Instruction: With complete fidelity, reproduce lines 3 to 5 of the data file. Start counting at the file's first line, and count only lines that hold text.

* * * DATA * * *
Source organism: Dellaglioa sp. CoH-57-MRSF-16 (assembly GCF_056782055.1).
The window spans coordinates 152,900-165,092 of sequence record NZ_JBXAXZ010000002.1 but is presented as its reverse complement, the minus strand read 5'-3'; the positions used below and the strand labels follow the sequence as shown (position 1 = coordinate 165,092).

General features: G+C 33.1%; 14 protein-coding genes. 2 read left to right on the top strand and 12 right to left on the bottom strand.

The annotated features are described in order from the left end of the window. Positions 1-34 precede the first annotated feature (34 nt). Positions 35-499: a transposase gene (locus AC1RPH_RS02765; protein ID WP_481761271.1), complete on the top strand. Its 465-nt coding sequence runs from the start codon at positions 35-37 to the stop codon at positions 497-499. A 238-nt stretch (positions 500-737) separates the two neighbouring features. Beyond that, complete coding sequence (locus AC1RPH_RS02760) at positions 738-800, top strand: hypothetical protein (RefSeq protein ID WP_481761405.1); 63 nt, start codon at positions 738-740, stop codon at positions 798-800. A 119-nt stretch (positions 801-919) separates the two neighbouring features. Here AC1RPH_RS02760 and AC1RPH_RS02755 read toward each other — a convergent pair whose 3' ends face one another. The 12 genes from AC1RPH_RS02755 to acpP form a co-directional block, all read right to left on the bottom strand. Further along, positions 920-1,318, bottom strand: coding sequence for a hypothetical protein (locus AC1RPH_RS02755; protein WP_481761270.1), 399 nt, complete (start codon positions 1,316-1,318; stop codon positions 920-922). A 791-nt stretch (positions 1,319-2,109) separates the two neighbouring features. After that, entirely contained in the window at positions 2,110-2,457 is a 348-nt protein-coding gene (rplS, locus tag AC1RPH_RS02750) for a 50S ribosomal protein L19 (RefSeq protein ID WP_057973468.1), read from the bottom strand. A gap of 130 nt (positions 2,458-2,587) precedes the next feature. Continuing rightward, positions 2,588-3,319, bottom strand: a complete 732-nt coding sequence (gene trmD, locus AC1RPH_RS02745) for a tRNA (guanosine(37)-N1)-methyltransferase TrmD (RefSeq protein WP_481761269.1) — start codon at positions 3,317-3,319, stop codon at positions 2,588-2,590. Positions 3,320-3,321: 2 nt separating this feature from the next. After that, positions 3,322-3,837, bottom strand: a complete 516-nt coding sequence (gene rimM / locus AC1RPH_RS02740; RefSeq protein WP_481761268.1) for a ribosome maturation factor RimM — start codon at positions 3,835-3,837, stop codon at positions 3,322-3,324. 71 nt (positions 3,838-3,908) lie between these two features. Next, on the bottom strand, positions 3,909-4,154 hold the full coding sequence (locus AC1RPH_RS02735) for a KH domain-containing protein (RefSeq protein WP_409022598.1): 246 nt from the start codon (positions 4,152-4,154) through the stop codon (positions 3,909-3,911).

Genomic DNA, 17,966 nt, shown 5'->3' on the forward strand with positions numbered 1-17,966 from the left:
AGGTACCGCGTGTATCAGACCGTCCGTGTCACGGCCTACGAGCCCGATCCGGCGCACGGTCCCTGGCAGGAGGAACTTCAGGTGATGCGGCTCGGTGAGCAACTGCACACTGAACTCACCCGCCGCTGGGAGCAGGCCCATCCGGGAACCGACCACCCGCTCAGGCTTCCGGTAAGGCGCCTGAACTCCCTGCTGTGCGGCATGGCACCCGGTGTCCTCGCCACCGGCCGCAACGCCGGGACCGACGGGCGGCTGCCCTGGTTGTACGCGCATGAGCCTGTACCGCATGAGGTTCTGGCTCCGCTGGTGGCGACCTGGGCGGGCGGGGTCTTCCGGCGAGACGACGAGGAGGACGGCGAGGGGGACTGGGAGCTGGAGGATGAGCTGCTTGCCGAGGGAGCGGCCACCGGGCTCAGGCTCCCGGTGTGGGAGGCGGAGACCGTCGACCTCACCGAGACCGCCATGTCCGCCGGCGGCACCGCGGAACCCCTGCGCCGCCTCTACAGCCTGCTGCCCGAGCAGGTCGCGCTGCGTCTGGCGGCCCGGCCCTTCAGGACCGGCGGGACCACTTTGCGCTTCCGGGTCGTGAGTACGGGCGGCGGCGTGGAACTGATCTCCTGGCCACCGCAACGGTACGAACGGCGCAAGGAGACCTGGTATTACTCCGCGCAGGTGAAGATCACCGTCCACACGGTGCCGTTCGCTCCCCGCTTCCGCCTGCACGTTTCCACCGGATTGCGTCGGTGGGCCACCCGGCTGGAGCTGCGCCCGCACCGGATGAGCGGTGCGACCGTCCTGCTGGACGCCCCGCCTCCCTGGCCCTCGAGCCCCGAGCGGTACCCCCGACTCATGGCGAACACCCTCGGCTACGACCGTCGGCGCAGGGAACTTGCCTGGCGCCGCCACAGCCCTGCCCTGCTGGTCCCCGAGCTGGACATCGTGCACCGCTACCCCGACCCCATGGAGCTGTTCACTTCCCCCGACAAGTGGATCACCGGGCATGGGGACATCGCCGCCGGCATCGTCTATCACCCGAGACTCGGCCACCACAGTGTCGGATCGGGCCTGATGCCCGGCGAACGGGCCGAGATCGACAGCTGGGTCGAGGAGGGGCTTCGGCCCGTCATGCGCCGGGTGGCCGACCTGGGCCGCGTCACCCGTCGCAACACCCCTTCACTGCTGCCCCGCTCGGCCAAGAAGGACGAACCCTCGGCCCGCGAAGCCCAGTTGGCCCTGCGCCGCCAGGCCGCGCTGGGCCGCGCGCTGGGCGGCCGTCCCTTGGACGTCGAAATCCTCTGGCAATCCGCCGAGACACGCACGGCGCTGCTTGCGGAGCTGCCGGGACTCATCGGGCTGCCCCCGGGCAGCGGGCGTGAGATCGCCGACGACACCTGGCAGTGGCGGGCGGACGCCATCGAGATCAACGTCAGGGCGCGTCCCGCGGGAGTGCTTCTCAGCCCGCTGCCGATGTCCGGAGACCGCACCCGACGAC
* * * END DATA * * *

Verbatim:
General features: G+C 33.1%; 14 protein-coding genes. 2 read left to right on the top strand and 12 right to left on the bottom strand.

The annotated features are described in order from the left end of the window. Positions 1-34 precede the first annotated feature (34 nt). Positions 35-499: a transposase gene (locus AC1RPH_RS02765; protein ID WP_481761271.1), complete on the top strand. Its 465-nt coding sequence runs from the start codon at positions 35-37 to the stop codon at positions 497-499. A 238-nt stretch (positions 500-737) separates the two neighbouring features. Beyond that, complete coding sequence (locus AC1RPH_RS02760) at positions 738-800, top strand: hypothetical protein (RefSeq protein ID WP_481761405.1); 63 nt, start codon at positions 738-740, stop codon at positions 798-800. A 119-nt stretch (positions 801-919) separates the two neighbouring features. Here AC1RPH_RS02760 and AC1RPH_RS02755 read toward each other — a convergent pair whose 3' ends face one another. The 12 genes from AC1RPH_RS02755 to acpP form a co-directional block, all read right to left on the bottom strand. Further along, positions 920-1,318, bottom strand: coding sequence for a hypothetical protein (locus AC1RPH_RS02755; protein WP_481761270.1), 399 nt, complete (start codon positions 1,316-1,318; stop codon positions 920-922). A 791-nt stretch (positions 1,319-2,109) separates the two neighbouring features. After that, entirely contained in the window at positions 2,110-2,457 is a 348-nt protein-coding gene (rplS, locus tag AC1RPH_RS02750) for a 50S ribosomal protein L19 (RefSeq protein ID WP_057973468.1), read from the bottom strand. A gap of 130 nt (positions 2,458-2,587) precedes the next feature. Continuing rightward, positions 2,588-3,319, bottom strand: a complete 732-nt coding sequence (gene trmD, locus AC1RPH_RS02745) for a tRNA (guanosine(37)-N1)-methyltransferase TrmD (RefSeq protein WP_481761269.1) — start codon at positions 3,317-3,319, stop codon at positions 2,588-2,590. Positions 3,320-3,321: 2 nt separating this feature from the next. After that, positions 3,322-3,837, bottom strand: a complete 516-nt coding sequence (gene rimM / locus AC1RPH_RS02740; RefSeq protein WP_481761268.1) for a ribosome maturation factor RimM — start codon at positions 3,835-3,837, stop codon at positions 3,322-3,324. 71 nt (positions 3,838-3,908) lie between these two features. Next, on the bottom strand, positions 3,909-4,154 hold the full coding sequence (locus AC1RPH_RS02735) for a KH domain-containing protein (RefSeq protein WP_409022598.1): 246 nt from the start codon (positions 4,152-4,154) through the stop codon (positions 3,909-3,911).

Genomic DNA, 17,966 nt, shown 5'->3' on the forward strand with positions numbered 1-17,966 from the left: